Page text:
By Sam Panayotovich
FOX Sports Betting Analyst
“The Chicago Cubs have no hope or direction,” PlayUp USA head of wagering Rex Beyers told FOX Sports. “They will not win another World Series in my lifetime. I am fairly convinced of that.”
For the second time in 10 years, the Cubs find themselves in the early stages of another grueling organizational rebuild.
A decade after the then-Cubs president of baseball operations, Theo Epstein, trotted out lineups with the likes of Tony Campana, Steve Clevenger and Bryan LaHair, the present-day lineups will feature a lot of Zach McKinstry, Rafael Ortega and Frank Schwindel down the home stretch.
You could argue that none of those cats would start for a contending baseball club regularly, let alone all three. But despite a four-billion-dollar valuation and silly rich ownership, the Cubs aren’t trying to win.
That much was clear after current team president Jed Hoyer jettisoned franchise cornerstones Javier Baez, Kris Bryant, Anthony Rizzo and Kyle Schwarber last summer.
“No team had more turnover from Opening Day last year to Opening Day this year than the Cubs,” Circa Sports sportsbook manager Chris Bennett told FOX Sports. “They dumped all their key World Series guys, and it looked like they were committed to a full-out rebuild. But then they made some moves this offseason like they were trying to compete.”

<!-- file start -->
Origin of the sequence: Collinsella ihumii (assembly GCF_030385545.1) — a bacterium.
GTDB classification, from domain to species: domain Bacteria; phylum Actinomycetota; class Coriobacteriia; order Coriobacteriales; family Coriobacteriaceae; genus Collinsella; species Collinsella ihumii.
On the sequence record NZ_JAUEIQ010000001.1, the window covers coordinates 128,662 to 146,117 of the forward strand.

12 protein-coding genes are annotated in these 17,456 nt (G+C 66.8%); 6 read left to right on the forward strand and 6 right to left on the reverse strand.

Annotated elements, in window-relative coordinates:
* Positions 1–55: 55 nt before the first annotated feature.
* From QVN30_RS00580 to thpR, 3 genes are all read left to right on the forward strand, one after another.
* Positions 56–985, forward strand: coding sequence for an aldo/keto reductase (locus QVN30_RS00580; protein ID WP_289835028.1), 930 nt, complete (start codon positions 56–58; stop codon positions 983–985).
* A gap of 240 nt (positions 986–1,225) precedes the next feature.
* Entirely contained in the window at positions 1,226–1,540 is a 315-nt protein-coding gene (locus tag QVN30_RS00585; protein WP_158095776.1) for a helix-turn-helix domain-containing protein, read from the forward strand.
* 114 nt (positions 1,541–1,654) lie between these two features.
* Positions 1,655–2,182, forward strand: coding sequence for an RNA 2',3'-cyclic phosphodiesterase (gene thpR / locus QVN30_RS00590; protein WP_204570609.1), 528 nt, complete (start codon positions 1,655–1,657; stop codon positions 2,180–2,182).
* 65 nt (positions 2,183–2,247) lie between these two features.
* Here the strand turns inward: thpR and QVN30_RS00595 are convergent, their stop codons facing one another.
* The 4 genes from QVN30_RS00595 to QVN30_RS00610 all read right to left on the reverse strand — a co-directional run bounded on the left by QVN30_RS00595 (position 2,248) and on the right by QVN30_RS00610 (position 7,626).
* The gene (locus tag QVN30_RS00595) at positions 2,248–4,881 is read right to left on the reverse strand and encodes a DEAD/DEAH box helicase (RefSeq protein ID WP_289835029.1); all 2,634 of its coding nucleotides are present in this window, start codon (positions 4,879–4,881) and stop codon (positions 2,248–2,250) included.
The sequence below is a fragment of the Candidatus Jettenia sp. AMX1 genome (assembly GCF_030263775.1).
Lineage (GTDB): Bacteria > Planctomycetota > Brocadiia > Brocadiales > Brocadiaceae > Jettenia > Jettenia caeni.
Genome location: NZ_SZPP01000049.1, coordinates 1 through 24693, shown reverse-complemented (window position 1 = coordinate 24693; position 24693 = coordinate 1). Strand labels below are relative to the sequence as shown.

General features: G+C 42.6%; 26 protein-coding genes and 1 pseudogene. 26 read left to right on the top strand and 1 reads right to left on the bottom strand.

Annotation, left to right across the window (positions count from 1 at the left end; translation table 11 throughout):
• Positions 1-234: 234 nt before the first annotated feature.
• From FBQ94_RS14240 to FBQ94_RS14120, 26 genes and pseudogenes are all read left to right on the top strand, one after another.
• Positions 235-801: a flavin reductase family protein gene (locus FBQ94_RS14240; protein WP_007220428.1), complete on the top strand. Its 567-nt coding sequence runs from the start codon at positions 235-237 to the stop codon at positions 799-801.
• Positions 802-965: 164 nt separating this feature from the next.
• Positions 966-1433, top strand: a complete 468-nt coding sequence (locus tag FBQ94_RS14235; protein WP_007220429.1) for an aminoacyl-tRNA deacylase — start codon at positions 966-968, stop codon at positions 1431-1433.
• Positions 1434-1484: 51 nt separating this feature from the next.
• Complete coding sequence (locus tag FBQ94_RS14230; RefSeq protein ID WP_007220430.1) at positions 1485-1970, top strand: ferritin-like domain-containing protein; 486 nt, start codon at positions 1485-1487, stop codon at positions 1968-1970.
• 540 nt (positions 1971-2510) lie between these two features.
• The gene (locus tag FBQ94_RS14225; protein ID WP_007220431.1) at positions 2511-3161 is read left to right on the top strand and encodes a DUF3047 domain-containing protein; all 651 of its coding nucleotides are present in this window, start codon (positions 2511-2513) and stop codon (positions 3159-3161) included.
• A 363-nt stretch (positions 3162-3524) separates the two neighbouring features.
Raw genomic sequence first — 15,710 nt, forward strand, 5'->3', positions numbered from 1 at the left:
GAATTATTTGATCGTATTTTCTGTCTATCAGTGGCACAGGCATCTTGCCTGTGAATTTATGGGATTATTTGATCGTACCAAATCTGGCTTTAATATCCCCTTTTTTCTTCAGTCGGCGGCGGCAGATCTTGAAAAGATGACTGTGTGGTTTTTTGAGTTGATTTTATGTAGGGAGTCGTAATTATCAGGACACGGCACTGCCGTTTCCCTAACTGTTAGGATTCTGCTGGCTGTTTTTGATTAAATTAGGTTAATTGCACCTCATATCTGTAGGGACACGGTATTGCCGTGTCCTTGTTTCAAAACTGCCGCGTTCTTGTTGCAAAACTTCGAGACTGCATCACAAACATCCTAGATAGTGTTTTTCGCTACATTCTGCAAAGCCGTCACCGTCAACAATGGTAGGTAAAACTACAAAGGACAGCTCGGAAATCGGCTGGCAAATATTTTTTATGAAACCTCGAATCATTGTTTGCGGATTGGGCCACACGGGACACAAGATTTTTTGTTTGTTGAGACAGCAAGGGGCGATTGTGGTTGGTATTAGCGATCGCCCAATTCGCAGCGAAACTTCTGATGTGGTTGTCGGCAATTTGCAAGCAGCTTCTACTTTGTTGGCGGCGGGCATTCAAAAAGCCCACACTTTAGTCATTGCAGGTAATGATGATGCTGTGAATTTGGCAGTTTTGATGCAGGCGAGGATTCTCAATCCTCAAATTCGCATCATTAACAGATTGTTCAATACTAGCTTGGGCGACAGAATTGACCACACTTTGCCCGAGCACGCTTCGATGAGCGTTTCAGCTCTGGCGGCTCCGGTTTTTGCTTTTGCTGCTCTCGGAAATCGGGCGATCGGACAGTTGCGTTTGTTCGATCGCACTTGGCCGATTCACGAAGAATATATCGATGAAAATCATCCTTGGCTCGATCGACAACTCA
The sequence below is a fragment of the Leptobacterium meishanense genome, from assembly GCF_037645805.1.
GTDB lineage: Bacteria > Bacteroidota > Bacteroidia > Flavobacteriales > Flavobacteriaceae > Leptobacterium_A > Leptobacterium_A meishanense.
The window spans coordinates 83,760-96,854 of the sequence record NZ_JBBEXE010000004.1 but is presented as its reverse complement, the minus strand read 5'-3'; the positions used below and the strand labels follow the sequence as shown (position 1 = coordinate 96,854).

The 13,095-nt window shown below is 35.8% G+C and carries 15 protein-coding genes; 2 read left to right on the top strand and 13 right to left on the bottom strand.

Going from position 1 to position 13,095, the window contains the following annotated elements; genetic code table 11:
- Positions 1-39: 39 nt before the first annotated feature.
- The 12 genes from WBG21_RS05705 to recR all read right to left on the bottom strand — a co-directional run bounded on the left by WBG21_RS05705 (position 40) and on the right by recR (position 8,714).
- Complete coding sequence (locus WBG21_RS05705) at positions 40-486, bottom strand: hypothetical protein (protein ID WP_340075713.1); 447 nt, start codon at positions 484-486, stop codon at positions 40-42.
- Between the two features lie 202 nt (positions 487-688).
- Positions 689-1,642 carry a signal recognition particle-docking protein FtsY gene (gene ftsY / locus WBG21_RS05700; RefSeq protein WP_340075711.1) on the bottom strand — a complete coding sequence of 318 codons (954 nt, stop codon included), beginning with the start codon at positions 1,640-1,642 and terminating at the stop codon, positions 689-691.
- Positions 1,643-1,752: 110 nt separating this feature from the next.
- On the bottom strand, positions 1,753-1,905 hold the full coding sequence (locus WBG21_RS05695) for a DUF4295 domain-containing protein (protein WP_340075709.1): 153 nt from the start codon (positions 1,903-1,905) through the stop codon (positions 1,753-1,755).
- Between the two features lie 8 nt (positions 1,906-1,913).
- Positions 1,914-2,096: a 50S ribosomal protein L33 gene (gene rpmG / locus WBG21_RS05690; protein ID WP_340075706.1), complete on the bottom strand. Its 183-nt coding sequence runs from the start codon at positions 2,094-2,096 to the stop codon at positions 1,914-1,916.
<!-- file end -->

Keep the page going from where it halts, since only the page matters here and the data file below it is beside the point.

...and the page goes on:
The Cubs gave Marcus Stroman a three-year, $71 million contract and plunked down $85 million to sign Japanese star Seiya Suzuki for five years.
And after surprisingly holding on to Willson Contreras and Ian Happ at Tuesday’s trade deadline instead of flipping them for more prospects, I’m as puzzled as anybody that roots for the North Siders.
“They’re in a weird spot, and it’s hard to figure out what they’re doing,” Bennett admitted. “They need to acquire more young talent because they’ve got a long way to go to be contenders again.”
Bennett guesstimated the Cubs could open as high as 200-1 to win next year’s World Series when Circa opens the 2023 future book. It’s impossible to know exactly what the odds will be right now, but triple digits is more than fair.
After decades of bettors flying to Las Vegas to get Cubs’ future tickets in hopes of the team finally breaking the Curse of the Billy Goat, they’re just another team on the board in the eyes of many.
“We don’t see a flood of public money on the Cubs to win the World Series anymore,” Bennett said. “There used to be a lot of recreational play no matter how good or bad they were supposed to be, but that hasn’t been the case lately.”
Epstein’s Cubs were exceptional at developing position pitchers and acquiring pitching from other places. They masterfully paired in-housers Baez, Bryant, Rizzo and Schwarber with Jon Lester and John Lackey in free agency and Jake Arrieta, Kyle Hendricks and Aroldis Chapman via trades. Signing Dexter Fowler, Jason Heyward and Ben Zobrist helped, too.
That 2016 Cubs team was the perfect storm that culminated in the franchise’s first championship in 108 years, but they haven’t made it back despite Epstein’s promise of sustained success.
And it’s tough to be as optimistic with Hoyer in the big chair, given all the mixed messages and convoluted roster moves since dealing Chicago’s four World Series legends a little over 12 months ago.
“If you were to offer me a significant amount of cash, say $5 million, in exchange for instant death after the final out of the Cubs’ next World Series, I would take that deal immediately,” Beyers concluded.
Sam Panayotovich is a sports betting analyst for FOX Sports and NESN. He previously worked for WGN Radio, NBC Sports and VSiN. He’ll probably pick against your favorite team. Follow him on Twitter @spshoot.
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